galooticus

50 posts in 986 days


#3 posted 09-04-2017 01:24 PM

Hi Jim,

The combination plane is a new product, and it was available for preorder at the handworks tool show last may. Before that there were rumors of this plane circulating. Once it’s generally available (any day now), there should be no wait time. Other than being new, it’s not a rare plane.

I was referring to Rob Lee, who is the Lee in Lee valley, and Terry Saunders, one of the more visible Lee valley/veritas employees.

-- Andy in CA

View ColonelTravis's profile

ColonelTravis

1855 posts in 1978 days


#4 posted 09-04-2017 01:55 PM

I’ve got their small plow. Do you know how much larger this one is? It looks larger but not as large as I imagined.

View bobasaurus's profile

bobasaurus

3525 posts in 3268 days


#5 posted 09-04-2017 03:57 PM

I almost preordered one at handworks, but then reality steered me away since I already have a 45 and 55. Glad to see a review on here, that is a beast of a plane.

-- Allen, Colorado (Instagram @bobasaurus_woodworking)

View DW833's profile

DW833

220 posts in 1967 days


#6 posted 09-04-2017 07:09 PM

I see on the LV web site that most of the optional blades fit both the plow plan and combo plane. So what is the difference between the two planes?

http://www.leevalley.com/us/wood/page.aspx?p=75622&cat=1,230,41182

View jimintx's profile

jimintx

807 posts in 1669 days


#7 posted 09-05-2017 08:45 PM

Thanks for the explanation, galooticus.

-- Jim, Houston, TX

View galooticus's profile

galooticus

50 posts in 986 days


#8 posted 09-10-2017 03:28 PM

DW833, sorry for the delay. I tend to avoid computer time outside of work. For differences between the small plow and combo plane, see Derek Cohen’s posts here:

http://lumberjocks.com/topics/235713

He describes the differences better than I could.

-- Andy in CA

View Dave Polaschek's profile

Dave Polaschek

2402 posts in 666 days


#9 posted 09-11-2017 12:02 AM

Mosquito and I spent yesterday morning comparing his Stanley 45s to my new Veritas combination plane. He’s going to be writing up his thoughts soon. My take is that the Veritas was the right buy for me, since I don’t have the spare time to refurb a 45 now.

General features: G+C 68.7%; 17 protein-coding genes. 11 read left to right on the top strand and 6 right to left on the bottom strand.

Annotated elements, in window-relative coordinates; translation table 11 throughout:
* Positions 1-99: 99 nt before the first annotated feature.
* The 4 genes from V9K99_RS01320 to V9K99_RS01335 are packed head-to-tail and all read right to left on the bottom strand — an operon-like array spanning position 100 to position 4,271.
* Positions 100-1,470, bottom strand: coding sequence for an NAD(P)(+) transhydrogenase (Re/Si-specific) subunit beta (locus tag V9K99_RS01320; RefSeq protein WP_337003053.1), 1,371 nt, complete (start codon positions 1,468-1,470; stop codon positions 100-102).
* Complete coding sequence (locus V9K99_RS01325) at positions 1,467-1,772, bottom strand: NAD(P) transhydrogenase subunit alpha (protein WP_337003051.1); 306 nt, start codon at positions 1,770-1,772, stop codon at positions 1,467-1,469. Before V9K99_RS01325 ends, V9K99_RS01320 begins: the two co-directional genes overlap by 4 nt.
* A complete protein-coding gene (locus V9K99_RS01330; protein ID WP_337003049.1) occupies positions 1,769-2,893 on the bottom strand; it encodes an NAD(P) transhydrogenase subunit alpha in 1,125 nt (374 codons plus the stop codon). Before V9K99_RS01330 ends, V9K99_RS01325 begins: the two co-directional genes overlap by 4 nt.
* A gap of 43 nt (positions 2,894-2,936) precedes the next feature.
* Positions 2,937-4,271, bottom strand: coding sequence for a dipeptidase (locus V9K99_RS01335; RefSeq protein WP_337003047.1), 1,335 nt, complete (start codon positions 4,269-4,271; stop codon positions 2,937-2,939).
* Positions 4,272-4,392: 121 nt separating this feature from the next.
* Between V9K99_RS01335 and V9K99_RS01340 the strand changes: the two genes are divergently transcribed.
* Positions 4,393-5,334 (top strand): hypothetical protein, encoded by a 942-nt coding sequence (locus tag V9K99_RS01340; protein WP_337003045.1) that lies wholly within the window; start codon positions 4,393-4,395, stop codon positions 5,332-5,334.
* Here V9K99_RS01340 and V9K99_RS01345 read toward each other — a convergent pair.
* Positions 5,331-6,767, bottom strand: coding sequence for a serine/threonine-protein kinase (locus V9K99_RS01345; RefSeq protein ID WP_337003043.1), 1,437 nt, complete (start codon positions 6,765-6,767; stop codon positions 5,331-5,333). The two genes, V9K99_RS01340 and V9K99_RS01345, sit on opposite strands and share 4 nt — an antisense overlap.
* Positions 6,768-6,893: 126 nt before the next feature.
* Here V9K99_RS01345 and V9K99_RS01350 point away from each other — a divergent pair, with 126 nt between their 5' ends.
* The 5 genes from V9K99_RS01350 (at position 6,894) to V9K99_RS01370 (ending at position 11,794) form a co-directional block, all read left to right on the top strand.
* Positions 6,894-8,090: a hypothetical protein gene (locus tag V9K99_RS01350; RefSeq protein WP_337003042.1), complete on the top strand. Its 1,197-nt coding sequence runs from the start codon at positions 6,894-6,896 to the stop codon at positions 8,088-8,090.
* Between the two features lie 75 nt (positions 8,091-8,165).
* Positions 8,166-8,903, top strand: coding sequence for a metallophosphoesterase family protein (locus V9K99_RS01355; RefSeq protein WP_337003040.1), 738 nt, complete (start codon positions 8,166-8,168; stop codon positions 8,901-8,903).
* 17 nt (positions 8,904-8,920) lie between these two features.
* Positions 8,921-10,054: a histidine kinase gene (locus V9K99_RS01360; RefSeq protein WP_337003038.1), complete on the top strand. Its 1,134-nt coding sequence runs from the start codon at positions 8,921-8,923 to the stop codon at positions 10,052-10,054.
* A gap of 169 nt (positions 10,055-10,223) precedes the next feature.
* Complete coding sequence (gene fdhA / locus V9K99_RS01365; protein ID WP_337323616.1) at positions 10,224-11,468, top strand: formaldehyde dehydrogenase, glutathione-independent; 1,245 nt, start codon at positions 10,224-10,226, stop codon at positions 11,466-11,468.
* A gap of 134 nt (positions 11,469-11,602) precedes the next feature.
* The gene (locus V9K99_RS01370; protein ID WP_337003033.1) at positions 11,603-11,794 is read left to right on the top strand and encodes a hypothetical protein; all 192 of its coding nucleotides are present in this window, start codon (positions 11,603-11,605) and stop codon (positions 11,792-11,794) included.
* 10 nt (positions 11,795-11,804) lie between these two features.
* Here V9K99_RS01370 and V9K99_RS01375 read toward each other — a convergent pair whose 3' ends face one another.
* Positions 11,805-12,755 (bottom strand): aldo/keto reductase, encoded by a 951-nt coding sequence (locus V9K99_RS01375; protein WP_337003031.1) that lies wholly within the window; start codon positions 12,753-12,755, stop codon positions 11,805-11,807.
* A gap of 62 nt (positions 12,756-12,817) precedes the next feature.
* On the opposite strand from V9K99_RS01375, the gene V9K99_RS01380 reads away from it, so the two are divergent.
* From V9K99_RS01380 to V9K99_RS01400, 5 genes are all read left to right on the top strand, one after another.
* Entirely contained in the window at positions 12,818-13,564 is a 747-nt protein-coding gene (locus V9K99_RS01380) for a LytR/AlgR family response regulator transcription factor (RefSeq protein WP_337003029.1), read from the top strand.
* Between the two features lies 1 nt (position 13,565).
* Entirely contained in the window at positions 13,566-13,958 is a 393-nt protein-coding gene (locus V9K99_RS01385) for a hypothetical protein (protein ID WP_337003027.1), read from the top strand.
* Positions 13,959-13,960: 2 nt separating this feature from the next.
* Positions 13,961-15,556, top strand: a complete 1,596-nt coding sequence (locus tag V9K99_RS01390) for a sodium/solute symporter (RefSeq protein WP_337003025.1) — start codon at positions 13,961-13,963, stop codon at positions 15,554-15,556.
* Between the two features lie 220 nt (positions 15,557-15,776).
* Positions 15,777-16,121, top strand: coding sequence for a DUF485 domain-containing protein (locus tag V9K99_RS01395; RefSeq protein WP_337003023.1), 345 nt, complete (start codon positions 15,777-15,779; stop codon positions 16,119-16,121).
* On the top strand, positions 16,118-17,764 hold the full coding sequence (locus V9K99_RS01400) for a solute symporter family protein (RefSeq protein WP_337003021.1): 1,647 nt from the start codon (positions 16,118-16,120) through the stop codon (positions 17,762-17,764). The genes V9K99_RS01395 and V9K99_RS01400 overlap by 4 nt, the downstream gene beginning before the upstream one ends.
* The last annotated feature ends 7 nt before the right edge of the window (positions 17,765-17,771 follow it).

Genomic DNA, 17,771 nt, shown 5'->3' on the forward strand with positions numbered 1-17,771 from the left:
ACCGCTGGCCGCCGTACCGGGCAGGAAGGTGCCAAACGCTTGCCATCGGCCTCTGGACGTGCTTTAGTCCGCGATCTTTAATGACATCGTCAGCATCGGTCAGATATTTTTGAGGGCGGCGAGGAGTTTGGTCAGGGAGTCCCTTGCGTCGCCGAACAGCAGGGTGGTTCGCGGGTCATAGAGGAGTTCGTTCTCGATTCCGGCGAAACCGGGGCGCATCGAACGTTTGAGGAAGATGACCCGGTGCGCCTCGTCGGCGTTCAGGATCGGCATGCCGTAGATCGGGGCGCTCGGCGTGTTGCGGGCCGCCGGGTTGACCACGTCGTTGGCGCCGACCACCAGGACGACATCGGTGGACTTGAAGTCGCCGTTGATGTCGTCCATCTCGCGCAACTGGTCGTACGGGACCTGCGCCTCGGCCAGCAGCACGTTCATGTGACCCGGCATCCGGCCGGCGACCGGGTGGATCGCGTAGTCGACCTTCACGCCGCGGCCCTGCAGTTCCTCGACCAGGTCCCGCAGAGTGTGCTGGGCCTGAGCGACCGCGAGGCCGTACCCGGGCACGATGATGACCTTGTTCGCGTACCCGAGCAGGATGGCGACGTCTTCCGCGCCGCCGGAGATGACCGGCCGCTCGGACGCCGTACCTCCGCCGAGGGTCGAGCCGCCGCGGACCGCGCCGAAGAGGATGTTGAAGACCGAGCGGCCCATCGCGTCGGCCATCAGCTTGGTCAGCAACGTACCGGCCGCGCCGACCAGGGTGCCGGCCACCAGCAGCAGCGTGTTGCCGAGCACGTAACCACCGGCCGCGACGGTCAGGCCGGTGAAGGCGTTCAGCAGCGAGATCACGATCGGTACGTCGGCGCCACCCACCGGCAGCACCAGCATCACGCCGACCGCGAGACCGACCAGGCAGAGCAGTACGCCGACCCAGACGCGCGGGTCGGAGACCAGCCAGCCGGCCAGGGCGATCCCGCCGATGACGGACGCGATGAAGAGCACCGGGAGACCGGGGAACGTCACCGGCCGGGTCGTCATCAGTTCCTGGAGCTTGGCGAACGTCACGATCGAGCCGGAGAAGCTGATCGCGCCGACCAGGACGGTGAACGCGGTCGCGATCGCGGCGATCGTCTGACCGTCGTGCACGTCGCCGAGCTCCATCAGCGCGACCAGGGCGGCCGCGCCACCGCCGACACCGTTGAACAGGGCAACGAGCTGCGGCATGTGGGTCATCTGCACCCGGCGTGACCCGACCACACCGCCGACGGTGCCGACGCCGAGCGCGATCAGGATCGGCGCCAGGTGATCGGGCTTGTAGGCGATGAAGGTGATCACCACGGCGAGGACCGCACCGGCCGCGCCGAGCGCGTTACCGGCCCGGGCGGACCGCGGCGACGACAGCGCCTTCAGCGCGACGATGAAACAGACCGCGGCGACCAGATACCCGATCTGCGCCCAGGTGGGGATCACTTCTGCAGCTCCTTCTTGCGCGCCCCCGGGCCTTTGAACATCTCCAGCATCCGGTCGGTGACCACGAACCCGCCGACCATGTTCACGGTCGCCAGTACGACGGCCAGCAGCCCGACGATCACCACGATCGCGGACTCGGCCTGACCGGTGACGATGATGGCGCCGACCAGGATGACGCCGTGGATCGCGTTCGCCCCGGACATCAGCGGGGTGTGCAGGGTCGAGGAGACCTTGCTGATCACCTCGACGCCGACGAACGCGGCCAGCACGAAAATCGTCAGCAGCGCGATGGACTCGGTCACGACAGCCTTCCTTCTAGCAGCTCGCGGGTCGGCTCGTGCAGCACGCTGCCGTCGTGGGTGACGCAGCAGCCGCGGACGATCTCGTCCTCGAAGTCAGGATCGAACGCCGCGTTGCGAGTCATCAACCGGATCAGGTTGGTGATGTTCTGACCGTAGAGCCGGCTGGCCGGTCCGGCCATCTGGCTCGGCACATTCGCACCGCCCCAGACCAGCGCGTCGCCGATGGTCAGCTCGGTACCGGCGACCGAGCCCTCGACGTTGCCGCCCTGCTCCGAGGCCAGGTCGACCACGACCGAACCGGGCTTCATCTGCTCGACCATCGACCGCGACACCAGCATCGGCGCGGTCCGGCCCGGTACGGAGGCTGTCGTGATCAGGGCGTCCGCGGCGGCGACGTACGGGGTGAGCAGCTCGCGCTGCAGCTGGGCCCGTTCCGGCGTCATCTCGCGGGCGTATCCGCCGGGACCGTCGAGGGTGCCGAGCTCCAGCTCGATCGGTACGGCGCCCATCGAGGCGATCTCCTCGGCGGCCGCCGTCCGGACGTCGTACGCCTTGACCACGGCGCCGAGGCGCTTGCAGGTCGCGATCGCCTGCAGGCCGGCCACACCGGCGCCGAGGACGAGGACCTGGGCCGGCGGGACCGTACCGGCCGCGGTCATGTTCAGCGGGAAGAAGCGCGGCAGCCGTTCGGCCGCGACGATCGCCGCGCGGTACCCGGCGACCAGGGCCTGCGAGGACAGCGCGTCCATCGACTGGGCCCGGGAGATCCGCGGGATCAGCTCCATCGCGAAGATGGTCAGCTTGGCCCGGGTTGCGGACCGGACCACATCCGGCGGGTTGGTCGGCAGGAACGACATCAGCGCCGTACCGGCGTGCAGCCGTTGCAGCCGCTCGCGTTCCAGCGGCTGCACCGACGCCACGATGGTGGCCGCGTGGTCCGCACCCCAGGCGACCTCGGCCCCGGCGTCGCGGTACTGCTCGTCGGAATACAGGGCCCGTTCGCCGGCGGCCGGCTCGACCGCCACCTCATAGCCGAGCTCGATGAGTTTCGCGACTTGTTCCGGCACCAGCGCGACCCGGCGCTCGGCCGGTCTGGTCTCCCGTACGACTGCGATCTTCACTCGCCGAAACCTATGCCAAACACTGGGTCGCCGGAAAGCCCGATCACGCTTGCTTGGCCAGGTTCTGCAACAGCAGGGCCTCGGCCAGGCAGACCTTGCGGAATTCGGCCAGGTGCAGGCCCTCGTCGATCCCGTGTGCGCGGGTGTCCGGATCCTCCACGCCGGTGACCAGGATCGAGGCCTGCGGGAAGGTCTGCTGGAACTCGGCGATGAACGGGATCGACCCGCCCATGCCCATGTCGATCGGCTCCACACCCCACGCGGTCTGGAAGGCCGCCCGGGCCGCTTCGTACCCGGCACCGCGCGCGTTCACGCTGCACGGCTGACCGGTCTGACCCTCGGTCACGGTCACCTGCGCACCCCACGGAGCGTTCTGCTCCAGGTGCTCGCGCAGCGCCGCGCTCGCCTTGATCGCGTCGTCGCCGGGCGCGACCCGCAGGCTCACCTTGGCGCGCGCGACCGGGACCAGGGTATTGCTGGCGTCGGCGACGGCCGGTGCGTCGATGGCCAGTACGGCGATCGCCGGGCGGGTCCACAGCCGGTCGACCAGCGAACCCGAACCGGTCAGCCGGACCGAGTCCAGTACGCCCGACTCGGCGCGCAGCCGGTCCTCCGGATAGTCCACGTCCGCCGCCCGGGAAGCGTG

DW833, the combination plane takes wider irons than the small plow plane, and can also be switched from left-hand to right-hand operation.

-- Dave - Minneapolis

View WayneC's profile

WayneC

13754 posts in 4182 days


#10 posted 09-11-2017 06:18 PM

Thanks for the review.

-- We must guard our enthusiasm as we would our life - James Krenov

View woodbuster's profile

woodbuster

5 posts in 2090 days


#11 posted 12-10-2017 04:22 PM

I’m still waiting for a real review of this tool; not just a “look what I got”. I know a couple of people that have the combo plane and have had various problems with it. One of them is waiting over a month for a replacement part. From what I have read, combination planes are complex and require practiced technique to master. You have to be very careful with wood selection if you are using any of the profile cutters. Consider that to acquire a decent set of cutters, plus the plane, is going to be somewhere north of $600-700, or more. Their plow plane is a really reliable tool for the operations that you are most likely to need this type of plane for. That’s why I’m waiting for a comprehensive review.

View helluvawreck's profile

helluvawreck

31994 posts in 2951 days


#12 posted 12-10-2017 05:34 PM

This is an interesting review and I’ll want to take a look at one when I’m in a retail establishment that sells these. The only place in Atlanta would be either Highland Woodworking or Woodcraft. Thanks for the review.

helluvawreck aka Charles
http://woodworkingexpo.wordpress.com

-- helluvawreck aka Charles, http://woodworkingexpo.wordpress.com

View Dave Polaschek's profile

Dave Polaschek

2402 posts in 666 days


#13 posted 12-10-2017 05:48 PM

Woodbuster, take a look at Mosquito’s comparison to the Stanley 45. That might answer some of your questions.

I’m finding the Veritas Comination Plane to be useful, but I didn’t have a plow plane or a 45 already. The Veritas is nice for me in that it came ready to go, and everything is in good shape, so it’s easy to learn how to use it. With a vintage 45, I would have been wondering if problems were in my setup or if something was missing from the plane.

To be fair, I’m mostly using it as a plow plane so far. But I’ve been experimenting with other uses and I’ll be using more of its capabilities over time.

-- Dave - Minneapolis

Have your say...

You must be signed in to post the comments.

DISCLAIMER: Any posts on LJ are posted by individuals acting in their own right and do not necessarily reflect the views of LJ. LJ will not be held liable for the actions of any user.

Latest Projects | Latest Blog Entries | Latest Forum Topics

HomeRefurbers.com